Oh and... Sporza, being Belgian, pronounced Sep Vanmarcke the strongest rider of the day. A puncture on the nasty Haaghoek prevented us from knowing for sure, but I know at least seven people (counting the Editors' league) who will be happy to hear that. Vanmarcke is a former Omloop winner, and as recently as last year his Omloop weekend form didn't detract from his April form... Zdenek Stybar, on the other hand, seemed clearly off his best, as Lefevre acknowledged. Stybar has been working his way back from torn shoulder ligaments, and that sounds more than horrible enough to suggest that he probably needs more time.
In case you missed it...
This race was a great face-saver for Etixx, or would have been if anyone in Belgium regarded it as on par with the Omloop. They were patient, smart, and there when it mattered. It's almost as if they'd done this before.
Which is more than you can say for their rivals. Katusha are the biggest losers on the day, seeing as how they had the race in control with 10km to go and wound up losing by half a wheel when Alexander Kristoff's endlessly long sprint fell short of Cavendish's better-timed burst. Had anything resembling teammate assistance for Kristoff survived til the final KM, things could well have turned out differently. Kristoff's sprint was hellacious, few people even come close to beating Cavendish when launching from nearly 200 meters out. The message? Don't assemble your sprint train at 15km to go unless they're strong enough to hold it for a while longer.
Same I guess could be said of Sky, who swamped Katusha off the front, and then got washed away when Etixx got revved up, once Philippe Gilbert had gotten away and a serious chase was required. Elia Viviani got third, so you can't say Sky didn't belong up front, but they too could do little to stem the tide of sprinting humanity that included maybe half a dozen teams launching people in the last 2km, notably Lotto-Belisol and the giant bees of Dutch lotto too....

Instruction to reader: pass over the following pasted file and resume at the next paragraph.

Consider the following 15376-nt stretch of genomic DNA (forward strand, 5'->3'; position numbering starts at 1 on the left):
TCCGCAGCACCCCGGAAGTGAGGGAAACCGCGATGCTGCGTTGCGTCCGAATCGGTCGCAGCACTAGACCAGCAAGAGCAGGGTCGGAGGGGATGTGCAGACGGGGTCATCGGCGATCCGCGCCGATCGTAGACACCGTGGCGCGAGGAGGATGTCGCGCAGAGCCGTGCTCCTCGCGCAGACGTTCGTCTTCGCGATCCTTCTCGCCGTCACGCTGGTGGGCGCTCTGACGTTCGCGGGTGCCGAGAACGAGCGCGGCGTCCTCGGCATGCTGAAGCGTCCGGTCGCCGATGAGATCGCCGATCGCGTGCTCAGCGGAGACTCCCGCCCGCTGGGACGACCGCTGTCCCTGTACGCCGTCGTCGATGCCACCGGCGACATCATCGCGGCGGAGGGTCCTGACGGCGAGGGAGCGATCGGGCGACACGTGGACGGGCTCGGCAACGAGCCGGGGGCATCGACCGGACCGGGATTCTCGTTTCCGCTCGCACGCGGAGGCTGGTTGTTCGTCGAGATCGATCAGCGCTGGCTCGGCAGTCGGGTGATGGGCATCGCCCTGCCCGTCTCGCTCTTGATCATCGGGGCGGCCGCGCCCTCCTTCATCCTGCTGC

It was curious to see Tyler Farrar running bottles, but MTN-Qhubeka brought an odd assortment of riders for the event, as befits a team in the early stages of its growth phase. Theo Bos seems like a possible protected sprinter, but he departed early on, and has rarely succeeded in this type of race. Farrar would be a likely candidate, but he had gone hard at the Omloop and has never really been an opening weekend guy, so his domestique work makes sense. Kristian Sbaragli finished eighth for team best, and Edvald Boasson Hagen 13th. I had wondered about Gerald Ciolek, but he too had gone hard the day before and was back with Farrar lending a hand up front in the penultimate hour of the race.
OK, enough for now. We have a Patrick Verhoest gallery on the way in a bit!